We've all had the experience of seeing those supercute puppies and kittens in pet shop windows, and feeling the urge to take one home. You might have even bought one that way. Or you might think its cruel to keep them in shop windows to be pointed at and constantly be discturbed by window tapping and peering faces.
What is the real problem with pet shops?
There is another darker side to pets in pet shops though. Unfortunately many pets in pet shops are sourced from puppy factories or backyard breeders, who are breeding dogs purely for profit, with little regard for the quality, welfare or health of their produce except where it impacts the bottom line.
Because the pets are sold from a respectable pet shop, it can mask the true origin of these pets: often caged female dogs or cats subjected to litter after litter and little quality of life. This also means the puppies and kittens do not receive adequate socialisation or exercise so can suffer behavioral and health problems which would be avoided or detected in pets raised in a family home.
Alternatives to buying from a pet shop
How can you avoid supporting this trade if you are looking to buy a pet? Consider buying from one of many high quality animal shelters such as the RSPCA, YAPS (in Cairns) or other animal welfare organisations. The best of these will carefully screen pets for behavioral and health issues and help you choose a pet which suits your family, lifestyle and other needs.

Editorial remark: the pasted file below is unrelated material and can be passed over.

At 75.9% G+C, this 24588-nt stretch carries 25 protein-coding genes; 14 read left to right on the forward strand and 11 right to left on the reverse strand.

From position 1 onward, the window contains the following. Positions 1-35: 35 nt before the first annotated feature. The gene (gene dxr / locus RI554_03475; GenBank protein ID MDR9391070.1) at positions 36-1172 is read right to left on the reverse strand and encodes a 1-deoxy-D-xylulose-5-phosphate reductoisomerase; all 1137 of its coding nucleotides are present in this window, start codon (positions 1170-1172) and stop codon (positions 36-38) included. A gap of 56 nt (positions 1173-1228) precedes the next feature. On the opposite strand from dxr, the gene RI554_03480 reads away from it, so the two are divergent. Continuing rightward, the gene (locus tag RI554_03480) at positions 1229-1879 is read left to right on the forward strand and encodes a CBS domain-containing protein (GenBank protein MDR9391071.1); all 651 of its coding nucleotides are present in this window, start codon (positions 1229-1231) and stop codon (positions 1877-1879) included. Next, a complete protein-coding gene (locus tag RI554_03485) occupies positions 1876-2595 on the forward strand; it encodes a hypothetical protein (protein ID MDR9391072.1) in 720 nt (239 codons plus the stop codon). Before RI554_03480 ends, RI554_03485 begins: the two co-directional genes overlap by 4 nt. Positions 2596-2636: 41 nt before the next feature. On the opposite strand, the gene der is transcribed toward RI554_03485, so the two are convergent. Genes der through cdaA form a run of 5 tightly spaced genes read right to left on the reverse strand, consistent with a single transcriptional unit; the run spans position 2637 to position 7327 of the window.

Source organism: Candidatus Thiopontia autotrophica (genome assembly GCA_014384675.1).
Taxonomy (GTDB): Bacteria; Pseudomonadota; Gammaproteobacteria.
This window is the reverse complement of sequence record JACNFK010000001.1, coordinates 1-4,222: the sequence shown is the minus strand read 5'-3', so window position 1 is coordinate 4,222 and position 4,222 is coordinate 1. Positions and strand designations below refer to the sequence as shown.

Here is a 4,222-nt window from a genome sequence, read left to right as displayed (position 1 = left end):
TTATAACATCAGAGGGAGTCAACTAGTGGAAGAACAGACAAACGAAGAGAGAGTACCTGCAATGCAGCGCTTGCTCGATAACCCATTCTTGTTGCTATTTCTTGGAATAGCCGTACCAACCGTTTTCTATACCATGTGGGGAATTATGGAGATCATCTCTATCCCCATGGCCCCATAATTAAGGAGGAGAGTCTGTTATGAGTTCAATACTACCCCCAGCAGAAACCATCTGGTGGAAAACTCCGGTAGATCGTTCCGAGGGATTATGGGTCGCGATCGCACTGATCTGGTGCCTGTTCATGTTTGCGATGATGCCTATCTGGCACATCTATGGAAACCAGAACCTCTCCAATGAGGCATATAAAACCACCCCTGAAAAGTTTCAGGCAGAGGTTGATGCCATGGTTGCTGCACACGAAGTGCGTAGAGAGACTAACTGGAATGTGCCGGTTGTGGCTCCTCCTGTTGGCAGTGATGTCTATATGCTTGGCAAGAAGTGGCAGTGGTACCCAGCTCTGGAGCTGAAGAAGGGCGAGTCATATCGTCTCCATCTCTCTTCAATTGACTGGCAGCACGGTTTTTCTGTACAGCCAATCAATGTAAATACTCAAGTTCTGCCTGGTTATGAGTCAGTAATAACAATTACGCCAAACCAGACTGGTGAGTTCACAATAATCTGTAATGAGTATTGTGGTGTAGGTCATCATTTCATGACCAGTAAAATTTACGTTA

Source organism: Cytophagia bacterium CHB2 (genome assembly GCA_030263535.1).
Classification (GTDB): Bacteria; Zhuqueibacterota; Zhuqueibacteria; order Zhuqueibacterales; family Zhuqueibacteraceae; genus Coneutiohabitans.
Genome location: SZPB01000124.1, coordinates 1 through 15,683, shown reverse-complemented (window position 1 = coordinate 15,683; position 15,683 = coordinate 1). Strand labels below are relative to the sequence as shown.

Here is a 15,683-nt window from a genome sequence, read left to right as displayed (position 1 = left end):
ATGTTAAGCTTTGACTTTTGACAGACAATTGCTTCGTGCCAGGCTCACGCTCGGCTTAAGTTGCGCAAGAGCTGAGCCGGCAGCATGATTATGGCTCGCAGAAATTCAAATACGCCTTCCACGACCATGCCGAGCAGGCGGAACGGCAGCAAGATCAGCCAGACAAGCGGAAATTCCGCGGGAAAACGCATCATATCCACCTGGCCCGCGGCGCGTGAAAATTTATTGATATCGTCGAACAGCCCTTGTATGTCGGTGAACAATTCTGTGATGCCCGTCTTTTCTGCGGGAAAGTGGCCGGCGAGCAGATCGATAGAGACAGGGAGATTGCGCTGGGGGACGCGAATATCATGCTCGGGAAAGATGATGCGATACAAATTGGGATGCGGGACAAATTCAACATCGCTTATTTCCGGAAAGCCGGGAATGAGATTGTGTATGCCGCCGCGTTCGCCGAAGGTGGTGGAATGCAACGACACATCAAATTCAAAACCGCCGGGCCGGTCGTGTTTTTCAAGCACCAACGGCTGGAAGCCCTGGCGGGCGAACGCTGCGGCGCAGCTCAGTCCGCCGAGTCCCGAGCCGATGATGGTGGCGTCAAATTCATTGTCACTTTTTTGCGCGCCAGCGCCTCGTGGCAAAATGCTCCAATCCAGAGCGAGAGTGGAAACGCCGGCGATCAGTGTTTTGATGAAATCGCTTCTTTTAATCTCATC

If you really want a purebred pet, insist on visiting the pups and getting to know the breeder and their dogs or cats. This will help you choose with confidence and also alert you to any suspicious problems. Reputable breeders encourage you to visit: they want to screen you too! Puppy farmers just want the payment.
If you do buy a pet from a pet shop, breeder or shelter be sure to get a health check with your local vet to pick up common problems.